Monday, October 02, 2006

A Short History of Nearly Everything (Bill Bryson)

I going to start a personal campaign to have Bill Bryson rewrite all the science textbooks the American public school system makes children read. All of them. And while he's at it, maybe he could also rewrite all the history textbooks, too. Why? He's exciting writer. A great one, too. And he takes topics that have been treated poorly in the past by other writers, or deemed too abstract or too scientific for nongeniuses, and he makes them not only accessible, but interesting, and dare I say, cool.

I highly recommend A Short History of Nearly Everything. I may even start a Bill Bryson fan club. (I realize I've only read this one book of his, but I plan to read many more in the near future. And, I just found out on Powell's website, he's a fellow Iowan!) This book is not small (but when you think about it trying to cover "nearly everything" isn't a very small task), but it didn't feel like a chore to get through at all. It has the right mix of hard science with historial, yet very lively, anecdotes, and explanation. I will admit I had some what I will call wimpy moments---I did not enjoy the chapters on the supervolcanoes and the who-knows-when-they-will-come-at-a-moment's-notice-and-destroy-us-all asteroids/comets. But then again, I don't like scary movies. Overall, it was highly enjoyable, with way too much information to cover it all here. I will, however, share some personal favorite moments:

  • The planet Uranus was discovered in 1781. However, the discoverer wanted to call it George. (Luckily he was "overruled.")
  • "In 1785, [Dr. James Parkinson] became possibly the only person in history to win a natural history museum in a raffle."
  • As mentioned in Strathern's book, the distinction between chemistry and alchemy was a tough one in the beginning. "Into the eighteen century scholars could feel oddly comfortable in both camps---like the German Johann Becher, who produced an unexceptionable work on mineralogy called Physica Subterranea, but who also was certain that, given the right materials, he could make himself invisible."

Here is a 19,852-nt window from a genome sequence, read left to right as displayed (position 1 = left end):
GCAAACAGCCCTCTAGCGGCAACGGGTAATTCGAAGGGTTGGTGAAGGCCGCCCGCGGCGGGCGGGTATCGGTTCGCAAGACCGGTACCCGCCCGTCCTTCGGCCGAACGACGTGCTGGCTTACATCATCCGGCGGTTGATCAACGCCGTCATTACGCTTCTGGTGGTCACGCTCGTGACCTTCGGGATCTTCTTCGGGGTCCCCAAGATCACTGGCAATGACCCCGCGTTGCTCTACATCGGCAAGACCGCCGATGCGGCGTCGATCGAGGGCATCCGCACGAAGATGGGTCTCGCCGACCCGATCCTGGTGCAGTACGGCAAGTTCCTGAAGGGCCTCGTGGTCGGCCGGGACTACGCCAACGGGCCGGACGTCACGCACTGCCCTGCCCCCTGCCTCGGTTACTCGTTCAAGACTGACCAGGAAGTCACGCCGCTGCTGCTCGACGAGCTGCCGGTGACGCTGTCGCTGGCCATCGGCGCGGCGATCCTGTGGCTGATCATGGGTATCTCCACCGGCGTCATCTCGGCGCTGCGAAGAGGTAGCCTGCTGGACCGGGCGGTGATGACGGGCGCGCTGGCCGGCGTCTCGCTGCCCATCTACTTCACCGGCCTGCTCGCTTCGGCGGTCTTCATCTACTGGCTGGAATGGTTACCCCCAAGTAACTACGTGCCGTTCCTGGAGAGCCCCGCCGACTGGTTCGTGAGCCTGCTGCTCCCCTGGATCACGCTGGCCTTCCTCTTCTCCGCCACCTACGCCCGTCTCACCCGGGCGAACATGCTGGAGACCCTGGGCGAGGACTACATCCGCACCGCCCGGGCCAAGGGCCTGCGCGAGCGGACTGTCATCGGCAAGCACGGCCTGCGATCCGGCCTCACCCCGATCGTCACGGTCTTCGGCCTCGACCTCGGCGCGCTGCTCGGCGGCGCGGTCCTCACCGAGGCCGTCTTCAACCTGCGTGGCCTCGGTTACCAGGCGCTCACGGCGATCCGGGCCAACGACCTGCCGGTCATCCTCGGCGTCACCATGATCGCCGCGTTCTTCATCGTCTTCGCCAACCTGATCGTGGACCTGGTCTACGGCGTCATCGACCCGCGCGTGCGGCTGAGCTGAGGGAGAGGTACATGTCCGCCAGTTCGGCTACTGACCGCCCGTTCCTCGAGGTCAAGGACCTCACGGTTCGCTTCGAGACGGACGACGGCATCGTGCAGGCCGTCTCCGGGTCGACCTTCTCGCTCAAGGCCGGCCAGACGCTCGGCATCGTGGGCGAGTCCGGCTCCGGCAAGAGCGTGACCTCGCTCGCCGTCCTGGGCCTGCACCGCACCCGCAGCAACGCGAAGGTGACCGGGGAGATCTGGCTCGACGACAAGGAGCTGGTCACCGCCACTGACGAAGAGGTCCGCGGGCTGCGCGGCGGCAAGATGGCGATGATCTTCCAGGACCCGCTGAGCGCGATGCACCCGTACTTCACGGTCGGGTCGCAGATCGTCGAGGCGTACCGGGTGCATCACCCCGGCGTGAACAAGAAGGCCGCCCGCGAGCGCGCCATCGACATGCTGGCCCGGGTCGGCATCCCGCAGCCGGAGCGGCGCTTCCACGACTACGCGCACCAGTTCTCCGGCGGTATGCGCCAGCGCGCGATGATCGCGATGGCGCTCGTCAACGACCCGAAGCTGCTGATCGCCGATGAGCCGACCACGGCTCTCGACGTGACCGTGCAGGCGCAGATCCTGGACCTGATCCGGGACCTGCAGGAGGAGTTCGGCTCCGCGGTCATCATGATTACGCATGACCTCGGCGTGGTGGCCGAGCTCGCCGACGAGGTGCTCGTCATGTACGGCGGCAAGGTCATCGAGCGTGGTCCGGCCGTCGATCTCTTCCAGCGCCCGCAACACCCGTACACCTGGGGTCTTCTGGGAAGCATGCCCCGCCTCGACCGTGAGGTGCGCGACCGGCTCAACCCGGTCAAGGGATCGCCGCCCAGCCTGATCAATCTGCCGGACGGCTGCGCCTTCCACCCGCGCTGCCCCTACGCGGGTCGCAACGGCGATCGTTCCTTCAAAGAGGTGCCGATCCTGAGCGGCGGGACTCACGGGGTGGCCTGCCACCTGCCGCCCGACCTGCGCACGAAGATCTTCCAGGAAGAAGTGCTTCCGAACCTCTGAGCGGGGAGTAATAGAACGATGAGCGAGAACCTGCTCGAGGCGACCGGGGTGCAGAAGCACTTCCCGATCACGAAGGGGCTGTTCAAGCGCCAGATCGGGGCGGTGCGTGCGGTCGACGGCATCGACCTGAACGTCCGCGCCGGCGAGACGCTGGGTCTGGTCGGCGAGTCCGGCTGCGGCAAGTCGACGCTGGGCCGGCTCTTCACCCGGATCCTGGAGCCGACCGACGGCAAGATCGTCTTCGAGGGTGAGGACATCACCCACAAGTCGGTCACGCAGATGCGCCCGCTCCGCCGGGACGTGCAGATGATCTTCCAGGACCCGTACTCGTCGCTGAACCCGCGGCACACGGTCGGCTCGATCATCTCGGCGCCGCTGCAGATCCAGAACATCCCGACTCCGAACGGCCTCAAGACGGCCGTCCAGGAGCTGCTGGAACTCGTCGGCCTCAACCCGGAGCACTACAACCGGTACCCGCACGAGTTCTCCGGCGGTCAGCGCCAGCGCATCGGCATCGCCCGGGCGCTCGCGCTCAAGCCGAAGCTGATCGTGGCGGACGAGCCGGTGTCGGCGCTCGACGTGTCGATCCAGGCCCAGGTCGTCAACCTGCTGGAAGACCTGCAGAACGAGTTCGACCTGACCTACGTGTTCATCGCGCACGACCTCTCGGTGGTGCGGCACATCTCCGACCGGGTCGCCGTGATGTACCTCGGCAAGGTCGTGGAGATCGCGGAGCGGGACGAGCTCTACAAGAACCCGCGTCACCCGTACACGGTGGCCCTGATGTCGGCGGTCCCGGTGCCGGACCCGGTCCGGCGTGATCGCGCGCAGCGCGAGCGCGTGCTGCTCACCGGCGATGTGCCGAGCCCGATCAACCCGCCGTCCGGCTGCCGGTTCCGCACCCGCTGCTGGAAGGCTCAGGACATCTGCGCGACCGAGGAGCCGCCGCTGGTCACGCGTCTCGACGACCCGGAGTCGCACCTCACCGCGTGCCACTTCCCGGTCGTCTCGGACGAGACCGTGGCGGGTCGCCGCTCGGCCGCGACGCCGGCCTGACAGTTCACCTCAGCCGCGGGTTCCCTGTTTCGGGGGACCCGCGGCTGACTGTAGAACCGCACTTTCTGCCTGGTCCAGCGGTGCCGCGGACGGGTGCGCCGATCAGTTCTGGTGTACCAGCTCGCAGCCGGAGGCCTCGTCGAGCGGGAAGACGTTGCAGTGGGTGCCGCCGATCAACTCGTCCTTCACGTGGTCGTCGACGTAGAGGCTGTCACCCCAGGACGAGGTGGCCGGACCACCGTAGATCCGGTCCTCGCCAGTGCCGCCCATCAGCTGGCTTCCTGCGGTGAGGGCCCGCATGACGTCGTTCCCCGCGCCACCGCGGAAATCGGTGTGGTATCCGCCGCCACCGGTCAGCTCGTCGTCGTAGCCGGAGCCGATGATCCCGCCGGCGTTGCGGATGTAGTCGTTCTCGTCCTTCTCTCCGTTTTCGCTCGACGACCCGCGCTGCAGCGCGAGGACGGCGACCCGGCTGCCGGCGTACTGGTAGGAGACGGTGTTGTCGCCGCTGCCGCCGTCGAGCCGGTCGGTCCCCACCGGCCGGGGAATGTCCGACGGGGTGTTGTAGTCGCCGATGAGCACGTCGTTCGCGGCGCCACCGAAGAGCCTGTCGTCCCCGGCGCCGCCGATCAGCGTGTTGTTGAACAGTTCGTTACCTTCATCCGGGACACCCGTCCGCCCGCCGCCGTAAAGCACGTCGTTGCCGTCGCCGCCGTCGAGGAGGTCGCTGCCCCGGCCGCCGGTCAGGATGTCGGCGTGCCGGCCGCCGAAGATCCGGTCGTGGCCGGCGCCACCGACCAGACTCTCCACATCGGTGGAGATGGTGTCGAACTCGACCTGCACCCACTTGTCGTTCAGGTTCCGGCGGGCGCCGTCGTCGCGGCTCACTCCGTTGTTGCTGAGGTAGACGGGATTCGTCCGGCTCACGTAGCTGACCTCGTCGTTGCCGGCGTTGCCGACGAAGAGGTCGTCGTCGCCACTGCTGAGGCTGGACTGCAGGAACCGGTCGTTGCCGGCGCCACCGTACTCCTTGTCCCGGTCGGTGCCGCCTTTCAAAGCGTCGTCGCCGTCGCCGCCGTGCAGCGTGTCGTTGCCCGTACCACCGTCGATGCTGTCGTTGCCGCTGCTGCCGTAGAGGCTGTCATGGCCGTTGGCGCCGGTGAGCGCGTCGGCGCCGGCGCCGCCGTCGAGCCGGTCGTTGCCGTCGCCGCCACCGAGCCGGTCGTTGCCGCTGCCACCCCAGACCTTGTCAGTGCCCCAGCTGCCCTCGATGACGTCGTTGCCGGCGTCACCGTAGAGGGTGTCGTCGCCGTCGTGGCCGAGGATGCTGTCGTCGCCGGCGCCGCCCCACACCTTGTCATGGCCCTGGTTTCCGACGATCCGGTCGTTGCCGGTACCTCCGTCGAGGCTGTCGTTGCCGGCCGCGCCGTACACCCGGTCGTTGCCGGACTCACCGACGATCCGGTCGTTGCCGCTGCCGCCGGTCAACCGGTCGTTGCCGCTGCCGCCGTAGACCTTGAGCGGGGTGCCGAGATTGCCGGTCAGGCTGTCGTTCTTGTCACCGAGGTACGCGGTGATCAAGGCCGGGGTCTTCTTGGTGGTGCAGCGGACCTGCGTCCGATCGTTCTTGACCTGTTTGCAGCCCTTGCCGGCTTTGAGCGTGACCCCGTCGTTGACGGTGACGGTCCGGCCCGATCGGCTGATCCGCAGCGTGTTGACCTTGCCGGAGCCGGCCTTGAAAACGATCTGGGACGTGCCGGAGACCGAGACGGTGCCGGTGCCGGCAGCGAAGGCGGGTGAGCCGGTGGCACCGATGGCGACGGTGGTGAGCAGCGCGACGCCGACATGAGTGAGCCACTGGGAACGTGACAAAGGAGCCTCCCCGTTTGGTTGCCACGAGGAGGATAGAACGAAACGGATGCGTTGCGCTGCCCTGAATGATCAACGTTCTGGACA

• "Physicists are notoriously scornful of scientists from other fields. When the wife of the great Austrian physicist Wolfgang Pauli left him for a chemist, he was staggered with disbelief. 'Had she taken a bullfighter I would have understood,' he remarked in wonder to a friend. 'But a chemist. . . "
Next book up: Salt: A World History by Mark Kurlansky


Anonymous said...

I'll volunteer for the Bryson-should-write-all-textbooks committee. This was the most enjoyable non-fiction book I've ever read ... or, in my case, listened to. Twice. End to end, unabridged. I thought the Yellowstone super-volcano factoids were fascinating, e.g. finding a layer of ash 9 feet thick in NEBRASKA from the last big blow; the Earth cooled for something like 20,000 years because of the ash. And that thing about putting a live sponge (not the pink petroleum product one in your sink) through a seive into a solution and it will reassemble itself. Cool.

Ok, that's it: I'm gonna go listen again. (By the way, Bryson has a great voice and he narrates the book.)

Other books: his travel guide to Australia, "Down Under", is hilarious and the account of his out-of-shape attempt to hike the A.T. is not bad.

Anonymous said...

...oops, he narrates all except "A Short History..." but the narration is still first rate.